WINTER PARK / MAITLAND OBSERVER | FRIDAY, JUNE 29, 2018 9 GROVELAND STARSPANGLED SPECTACULAR 8 a.m. to 10 p.m. Wednesday, July 4, at Lake Catherine Blueberries, 5849 Lake Catherine Road, Groveland. The event will include dueling reworks, six bands, a BMX stunt show, sanctioned steak cook-o, food trucks, kids zone and more. For more, visit groveland-.gov. KISSIMMEE MONUMENTAL FOURTH OF JULY CELEBRATION 5 to 9:30 p.m. Wednesday, July 4, at Kissimmee Lakefront Park, 201 Lakeview Drive, Kissimmee. Hosted by Joey Fatone, this event will feature live music from Doug E. Fresh, C+C Music Factory and The Gerry Williams Band. A monumental reworks display will close the night. (407) 518-2503 or KissimmeeParks.org. ORLANDO CELEBRATE FOURTH OF JULY AT THE ICON ORLANDO 360 Wednesday, July 4, at the Icon Orlando 360, 8401 International Drive, Suite 100, Orlando. Combine some of the best views of the entire city with a patriotic display of lights for a unique Fourth of July activity. The ICON Orlando 360 Orlando Eye will be illuminated in the classic red, white and blue to celebrate Independence Day. Visit iconorlando.com. FIREWORKS AT THE FOUNTAIN 4 to 10 p.m. Wednesday, July 4, at Lake Eola Park, 195 N. Rosalind Ave., Orlando. Celebrate the Fourth of July at Lake Eola Park. The city of Orlandos Fireworks at the Fountain is a patriotic celebration lled with fun, food and fanfare. Live entertainment will include performances by The Mellow Relics, MoMo-Browne, The Spring and the Orlando Concert Band. The event also features a large childrens play area. Fireworks begin at 9:15 p.m. For more, visit cityoforlando.net/reworks. ORLANDO SCIENCE CENTER FOURTH OF JULY SCIENCE CELEBRATION 11 a.m. to 4 p.m. Wednesday, July 4, at the Orlando Science Center, 777 E. Princeton St., Orlando. This event will feature a simulation of Paul Reveres midnight ride in the Sphero arena and patriotic games. Attendees also can make his or her own quill to sign a giant Declaration of Independence and see the live show, Kaboom! to learn about the science of reworks. For more information, visit osc.org. ST. CLOUD LAKEFRONT CELEBRATION 3 to 10 p.m. Wednesday, July 4, at Lakefront Park, 1104 Lakeshore Blvd., St. Cloud. The event will feature live music by Little Texas, First Circle and Whiskey Plates, food, games and more. This years Honorary Fireworks Commissioner is Maj. Gen. Jerry Lang. For more, visit stcloudreworks.org. SANFORD SANFORD FIREWORKS AT STARSPANGLED SANFORD ON THE RIVERWALK 4 to 10 p.m. Wednesday, July 4, at Ft. Mellon Park, 600 E. First St., Sanford. Celebrate Independence Day in Sanford with great enter tainment, food and drinks. The event concludes with a reworks display at 9:15 p.m. over Lake Monroe. Sanford Recreation Department, (407) 688-5120. WINDERMERE FOURTH OF JULY PANCAKE BREAKFAST 8:30 to 10:30 a.m. Wednesday, July 4, at Windermere Town Hall, 520 Main St., Windermere. Tickets are $7 for adults and $3 for children. Tickets will be available at the breakfast. WINTER GARDEN ALLAMERICAN KIDS PARADE & BREAKFAST 8 to 10 a.m. Wednesday, July 4, at the Winter Garden Masonic Lodge, 230 W. Bay St., Winter Gar den. Parade through downtown begins at 10 a.m.; lineup starts at 9:45 a.m. The morning includes entertainment, activities and childrens identication opportunities. Breakfast is free for children. (407) 656-3244. PARTY IN THE PARK 6 p.m. Wednesday, July 4, at Newton Park, 29 W. Garden Ave., Winter Garden. Fireworks start at 9:15 p.m. Attendees can take a chair or blanket for this annual tradition, which will include live music, family activities and food. Parking is available at Health Central Park and Dillard Street Elementary. For information, call Winter Garden City Hall at (407) 656-4111. In case of a potential rainout, call the rainout hotline at (407) 877-5432. WINTER PARK 23RD ANNUAL FOURTH OF JULY CELEBRATION 9 a.m. to noon Wednesday, July 4, in Winter Parks Central Park, 150 W. Morse Blvd., Winter Park. City Commissioner Sarah Sprinkel will lead the event from the main stage, which will include an Oath of Allegiance naturalization ceremony. The ceremony will include remarks regarding the history of this monumental day, as well as congratulations to new American citizens on their milestone. The event also will feature performances by Sean Holcomb, the Bach Festival Brass Band and the Bach Festival. The Childrens Bicycle Parade will begin at 11:30 a.m. Children can take their bikes already decorated or they can deck them out at the old bus stop at the corner of Park Avenue and Morse Boulevard in Central Park. The Family Fun Program Kids Zone also will include a touch-a-truck, fun games and inatables. Free hot dogs, watermelon and water will be available for all to enjoy, while supplies last, thanks to the Electric Utility Department. The Charles Hosmer Morse Museum of American Art also will celebrate 23 years on Park Avenue with its annual Independence Day Open House. For more, visit cityofwinter park.org/event/23rd-annual-4thof-july-celebration. 2018 FLORIDA HOSPITAL WATERMELON 5K 6:30 a.m. Wednesday, July 4, at 251 Park Ave. S., Winter Park. Start your Independence Day the right way with a 5K. Join friends, family and neighbors for a morning celebration featuring ice-cold watermelon and American pride. Cost is $33 through July 3 and $38 on race day. Military per sonnel and family receive a $10 discount and a special bib. For more information, visit trackshack.com/ event/114. WINTER SPRINGS WINTER SPRINGS CELEBRATION OF FREEDOM 18 5 to 9:30 p.m. Wednesday, July 4, at Central Winds Park, 1000 Central Winds Drive, Winter Springs. The evening will be lled with fun including live entertainment such as the annual Winter Springs Got Talent competition. Enjoy a fun-lled kids area and shop the various vendors. As the night wraps up, the sky will ll with world-class reworks. For more, visit bit.ly/2MNZQcA. 4TH OF JULY *The promotional annual percentage yield (APY) is accurate as of 6/29/2018 (Promotional Rate). The Promotional Rate is guaranteed for 182 days from the date the account is opened. After 182 days, the interest rate and APY will be variable, established by BankUnited, N.A. (Bank) in its sole discretion and may change at any time. The Bank reserves the right to limit the number of accounts opened. The required minimum opening deposit is $2,500. A $15 monthly maintenance fee will be assessed if the minimum daily balance falls below $2,500 any day during a statement cycle. Money market accounts are subject to statement cycle transaction limits. A $15 early closeout fee will be assessed if the account is closed within six months of opening date. Fees may reduce earnings. Additional fees, terms and conditions apply. Please refer to our Depositors Agreement and applicable Schedule of Fees for additional information. BankUnited reserves the right to cancel or modify this oer at any time without notice. Oer is for consumer accounts only. Please contact a BankUnited representative for additional details. Products and services oered by BankUnited, N.A. VISIT US TODAY TO OPEN YOUR ACCOUNT!ALTAMONTE SPRINGS | 510 E. Altamonte Drive | 407-260-7900 1-877-779-BANK www.bankunited.com Guaranteed for 6 monthsPROMOTIONAL MONEY MARKET ACCOUNT$2,500 minimum opening deposit BETTER RATE. BETTER RETURN. Guaranteed for 6 monthsPROMOTIONAL MONEY MARKET ACCOUNT $2,500 minimum opening deposit 1. 50 APY* %*The promotional annual percentage yield (APY) is accurate as of 6/29/2018 (Promotional Rate). The Promotional Rate is guaranteed for 182 days from the date the account is opened. After 182 days, the interest rate and APY will be variable, established by BankUnited, N.A. (Bank) in its sole discretion and may change at any time. The Bank reserves the right to limit the number of accounts opened. The required minimum opening deposit is $2,500. A $15 monthly maintenance fee will be assessed if the minimum daily balance falls below $2,500 any day during a statement cycle. Money market accounts are subject to statement cycle transaction limits. A $15 early closeout fee will be assessed if the account is closed within six months of opening date. Fees may reduce earnings. Additional fees, terms and conditions apply. Please refer to our Depositors Agreement and applicable Schedule of Fees for additional information. BankUnited reserves the right to cancel or modify this offer at any time without notice. Offer is for consumer accounts only. Please contact a BankUnited representative for additional details. Products and services offered by BankUnited, N.A. 1-877-779-BANK www.bankunited.comVISIT US TODAY TO OPEN YOUR ACCOUNT!ALTAMONTE SPRINGS | 510 E. Altamonte Drive | 407-260-7900 BETTER RATE. BETTER RETURN. Guaranteed for 6 monthsPROMOTIONAL MONEY MARKET ACCOUNT$2,500 minimum opening deposit Guaranteed for 6 monthsPROMOTIONAL MONEY MARKET ACCOUNT$2,500 minimum opening deposit Guaranteed for 6 monthsPROMOTIONAL MONEY MARKET ACCOUNT$2,500 minimum opening deposit 278504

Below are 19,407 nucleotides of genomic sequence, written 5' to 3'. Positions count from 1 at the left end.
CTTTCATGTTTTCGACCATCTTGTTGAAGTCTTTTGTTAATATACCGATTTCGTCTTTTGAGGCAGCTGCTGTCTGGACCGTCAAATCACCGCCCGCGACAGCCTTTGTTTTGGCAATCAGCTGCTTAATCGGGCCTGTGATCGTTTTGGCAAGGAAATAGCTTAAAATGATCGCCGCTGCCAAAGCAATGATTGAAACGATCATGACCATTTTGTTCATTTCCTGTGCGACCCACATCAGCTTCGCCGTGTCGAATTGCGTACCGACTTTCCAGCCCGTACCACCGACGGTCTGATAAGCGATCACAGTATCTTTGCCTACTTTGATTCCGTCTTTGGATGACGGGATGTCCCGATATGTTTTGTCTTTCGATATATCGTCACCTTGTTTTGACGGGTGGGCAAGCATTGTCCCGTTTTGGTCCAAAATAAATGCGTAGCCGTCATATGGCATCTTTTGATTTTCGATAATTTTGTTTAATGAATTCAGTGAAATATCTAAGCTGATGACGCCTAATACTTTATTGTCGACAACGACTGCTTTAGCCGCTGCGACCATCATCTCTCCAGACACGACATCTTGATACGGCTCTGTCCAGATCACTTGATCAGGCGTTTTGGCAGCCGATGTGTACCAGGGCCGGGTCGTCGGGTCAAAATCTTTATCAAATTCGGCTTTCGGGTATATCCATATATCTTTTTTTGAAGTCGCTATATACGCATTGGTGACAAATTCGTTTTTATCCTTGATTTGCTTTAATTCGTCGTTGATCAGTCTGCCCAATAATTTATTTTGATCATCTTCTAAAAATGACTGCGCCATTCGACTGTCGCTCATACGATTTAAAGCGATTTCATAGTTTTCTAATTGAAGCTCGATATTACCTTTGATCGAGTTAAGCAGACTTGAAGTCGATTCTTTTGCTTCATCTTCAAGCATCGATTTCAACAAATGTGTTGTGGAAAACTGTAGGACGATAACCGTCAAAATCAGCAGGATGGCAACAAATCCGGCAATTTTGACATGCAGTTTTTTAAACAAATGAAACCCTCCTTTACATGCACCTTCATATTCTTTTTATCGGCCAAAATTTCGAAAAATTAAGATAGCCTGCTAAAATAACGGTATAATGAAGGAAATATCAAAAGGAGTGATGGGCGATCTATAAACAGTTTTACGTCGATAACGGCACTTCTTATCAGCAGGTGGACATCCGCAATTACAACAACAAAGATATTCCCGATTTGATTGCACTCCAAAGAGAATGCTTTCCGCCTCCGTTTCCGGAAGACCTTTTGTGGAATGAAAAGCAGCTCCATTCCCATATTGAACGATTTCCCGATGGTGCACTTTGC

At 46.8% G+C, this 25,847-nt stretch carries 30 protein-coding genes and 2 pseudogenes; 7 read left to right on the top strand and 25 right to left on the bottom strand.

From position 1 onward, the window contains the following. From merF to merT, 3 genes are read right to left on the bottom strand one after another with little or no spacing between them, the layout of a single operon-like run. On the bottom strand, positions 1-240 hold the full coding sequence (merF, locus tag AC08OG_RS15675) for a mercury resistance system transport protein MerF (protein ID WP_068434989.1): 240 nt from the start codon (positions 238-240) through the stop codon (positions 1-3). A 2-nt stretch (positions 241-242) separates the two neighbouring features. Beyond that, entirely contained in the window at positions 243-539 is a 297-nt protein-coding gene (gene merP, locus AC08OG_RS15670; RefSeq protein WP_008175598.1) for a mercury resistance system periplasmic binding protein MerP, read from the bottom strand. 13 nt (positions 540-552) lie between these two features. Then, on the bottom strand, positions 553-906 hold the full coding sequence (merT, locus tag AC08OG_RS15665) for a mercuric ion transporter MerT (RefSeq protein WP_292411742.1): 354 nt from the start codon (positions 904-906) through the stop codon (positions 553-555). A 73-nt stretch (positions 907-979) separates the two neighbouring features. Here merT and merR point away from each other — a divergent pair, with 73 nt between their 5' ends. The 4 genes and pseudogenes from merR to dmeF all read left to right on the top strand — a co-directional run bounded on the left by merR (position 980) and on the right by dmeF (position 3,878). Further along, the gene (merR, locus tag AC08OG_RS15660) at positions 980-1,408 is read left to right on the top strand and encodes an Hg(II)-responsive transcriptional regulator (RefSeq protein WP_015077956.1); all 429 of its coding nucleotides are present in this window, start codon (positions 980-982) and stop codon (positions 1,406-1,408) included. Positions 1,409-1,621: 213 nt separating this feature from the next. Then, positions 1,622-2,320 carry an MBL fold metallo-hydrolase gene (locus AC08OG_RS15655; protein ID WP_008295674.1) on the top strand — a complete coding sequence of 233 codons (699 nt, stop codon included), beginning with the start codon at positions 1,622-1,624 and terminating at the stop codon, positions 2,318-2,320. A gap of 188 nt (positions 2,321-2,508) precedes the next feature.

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WINTER PARK / MAITLAND OBSERVER | FRIDAY, JUNE 29, 2018 11 278420 TROY HERRINGASSOCIATE EDITORTournaments regardless of the sport are always a grind and test of will and character. Depending on the sport, athletes are asked to play games in consecutive days, or in the case of some of the teams from Winter Park Volleyball Club, several games in a day. That was the case in this years 45th AAU Girls and Boys Junior National Volleyball Championships, which were held in Orlando. Although the tournament is still ongoing for the 16U squad, WPVC has had multiple teams finish in the top five of their respective categories and that truly excites Aaron Phillips, the clubs director and a coach at WPVC. The success is watching them go against the big monster clubs, and you know, theyre showing and placing just like they are, Phillips said. Its just a great tournament. WPVC sent 17 different teams alone from their 11U to 18U teams and each has had a vary ing level of success. The 12U Elite Black squad moved through the first three rounds with relative ease. They went 10-0 before falling in three sets to OTVAs 12U Longwood Cristobal team in the first round of the gold bracket. Despite the exit, the 12Us finished in fifth place out of the 76 teams competing. Along with the 12U team, the 18U Elite Black also a had a strong run through nationals. In the first three days of the tourney, the 18U team reeled off nine consecutive wins before taking a tumble in a two-set loss against the Illinoisbased Sports Performance 18 Blue team in the third round. The loss didnt hamper WPVC long. That same day, the team picked up two more wins. The next day, the 18U squad bowed out of the gold bracket but still finished at 9-2 good enough to land at the No. 5 spot in the field of 71. But of all of WPVCs teams, none had a better tournament than the 15U Elite Black unit, which went 14-1 and won the consolation bracket in an epic three-set match against Lions Woodridge 15-1. After a nine-game win streak to start the tournament, the 15U team fell in a tough game against Goldenest 15 Black in the fourth round challenge, but what happened next was a pure show of will. On Sunday, June 24, the 15U team won five straight games between 8 a.m. and 2 p.m. with the final win coming in the consolation brackets championship game. The 15U side dropped the first set 17-25 but rallied to take the second set by a razor thin 25-22 margin and the third and final set by a 15-9 score. Thanks to its late-tournament rally, the 15U team finished in 18th place out of 171 teams a stat made more impressive when considering the early setback this team had faced going into nationals. The thing that I liked about 15 Black is that we lost a player to a key injury that put her out the rest of the season and then we had another key player just decide that she felt like the team wasnt mak ing her any better, so she decided to quit, Phillips said. And one of our back-up girls her family had a trip planned before they signed up for the club, so this team ends up doing the best as far as finishing for the whole club so far. While the 16U team finishes up at nationals, Phillips and the WPVC will be staying busy as they prepare for upcoming tour naments. I was proud of our girls they played extremely hard and so now we are geared up for USA Nationals in Detroit, Phillips said. So we have our 11 Elite Black, 12 Elite Black and 18 Elite Black all playing in Detroit for the next four days. Then we fly from Detroit to our boys junior national championships, he said. Theres a lot of good things happening right now. WPVC nds success at nationals tournamentCourtesy photoAaron Phillips and his 15 Elite Black team took home the consolation title after going 14-1.The Winter Park Volleyball Club had a strong showing at the 45th AAU Girls and Boys Junior National Volleyball Championships.